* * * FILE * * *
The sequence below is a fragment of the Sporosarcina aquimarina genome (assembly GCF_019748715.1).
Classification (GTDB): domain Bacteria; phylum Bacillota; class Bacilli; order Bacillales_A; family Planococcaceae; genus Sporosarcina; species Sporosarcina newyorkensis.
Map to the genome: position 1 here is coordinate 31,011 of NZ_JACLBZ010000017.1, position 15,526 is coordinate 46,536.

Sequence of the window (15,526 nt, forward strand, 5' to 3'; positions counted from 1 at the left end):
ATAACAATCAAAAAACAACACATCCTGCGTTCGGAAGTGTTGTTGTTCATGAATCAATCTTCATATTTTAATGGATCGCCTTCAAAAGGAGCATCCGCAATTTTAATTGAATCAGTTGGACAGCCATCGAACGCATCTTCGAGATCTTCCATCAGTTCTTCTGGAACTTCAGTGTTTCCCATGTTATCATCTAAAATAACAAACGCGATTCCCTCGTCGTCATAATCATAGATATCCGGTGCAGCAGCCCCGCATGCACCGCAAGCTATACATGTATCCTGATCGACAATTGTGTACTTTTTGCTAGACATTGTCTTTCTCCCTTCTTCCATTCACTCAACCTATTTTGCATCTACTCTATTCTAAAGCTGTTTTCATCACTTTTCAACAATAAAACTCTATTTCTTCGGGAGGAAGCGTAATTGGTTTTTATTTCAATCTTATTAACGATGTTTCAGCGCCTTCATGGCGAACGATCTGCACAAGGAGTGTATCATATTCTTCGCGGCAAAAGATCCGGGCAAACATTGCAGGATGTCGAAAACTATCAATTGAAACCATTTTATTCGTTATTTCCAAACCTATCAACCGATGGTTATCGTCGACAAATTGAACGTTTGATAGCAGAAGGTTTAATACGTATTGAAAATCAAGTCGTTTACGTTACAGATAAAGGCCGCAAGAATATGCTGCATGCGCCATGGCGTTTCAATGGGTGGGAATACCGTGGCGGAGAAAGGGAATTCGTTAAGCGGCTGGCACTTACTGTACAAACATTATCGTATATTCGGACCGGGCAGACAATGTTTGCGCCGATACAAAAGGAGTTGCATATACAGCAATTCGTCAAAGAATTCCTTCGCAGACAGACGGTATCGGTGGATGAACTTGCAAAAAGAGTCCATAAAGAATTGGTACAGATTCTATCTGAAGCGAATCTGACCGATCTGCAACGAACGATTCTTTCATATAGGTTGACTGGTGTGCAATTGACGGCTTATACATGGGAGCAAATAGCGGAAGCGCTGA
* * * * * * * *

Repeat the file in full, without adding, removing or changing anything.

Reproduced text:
The sequence below is a fragment of the Sporosarcina aquimarina genome (assembly GCF_019748715.1).
Classification (GTDB): domain Bacteria; phylum Bacillota; class Bacilli; order Bacillales_A; family Planococcaceae; genus Sporosarcina; species Sporosarcina newyorkensis.
Map to the genome: position 1 here is coordinate 31,011 of NZ_JACLBZ010000017.1, position 15,526 is coordinate 46,536.

Sequence of the window (15,526 nt, forward strand, 5' to 3'; positions counted from 1 at the left end):
ATAACAATCAAAAAACAACACATCCTGCGTTCGGAAGTGTTGTTGTTCATGAATCAATCTTCATATTTTAATGGATCGCCTTCAAAAGGAGCATCCGCAATTTTAATTGAATCAGTTGGACAGCCATCGAACGCATCTTCGAGATCTTCCATCAGTTCTTCTGGAACTTCAGTGTTTCCCATGTTATCATCTAAAATAACAAACGCGATTCCCTCGTCGTCATAATCATAGATATCCGGTGCAGCAGCCCCGCATGCACCGCAAGCTATACATGTATCCTGATCGACAATTGTGTACTTTTTGCTAGACATTGTCTTTCTCCCTTCTTCCATTCACTCAACCTATTTTGCATCTACTCTATTCTAAAGCTGTTTTCATCACTTTTCAACAATAAAACTCTATTTCTTCGGGAGGAAGCGTAATTGGTTTTTATTTCAATCTTATTAACGATGTTTCAGCGCCTTCATGGCGAACGATCTGCACAAGGAGTGTATCATATTCTTCGCGGCAAAAGATCCGGGCAAACATTGCAGGATGTCGAAAACTATCAATTGAAACCATTTTATTCGTTATTTCCAAACCTATCAACCGATGGTTATCGTCGACAAATTGAACGTTTGATAGCAGAAGGTTTAATACGTATTGAAAATCAAGTCGTTTACGTTACAGATAAAGGCCGCAAGAATATGCTGCATGCGCCATGGCGTTTCAATGGGTGGGAATACCGTGGCGGAGAAAGGGAATTCGTTAAGCGGCTGGCACTTACTGTACAAACATTATCGTATATTCGGACCGGGCAGACAATGTTTGCGCCGATACAAAAGGAGTTGCATATACAGCAATTCGTCAAAGAATTCCTTCGCAGACAGACGGTATCGGTGGATGAACTTGCAAAAAGAGTCCATAAAGAATTGGTACAGATTCTATCTGAAGCGAATCTGACCGATCTGCAACGAACGATTCTTTCATATAGGTTGACTGGTGTGCAATTGACGGCTTATACATGGGAGCAAATAGCGGAAGCGCTGA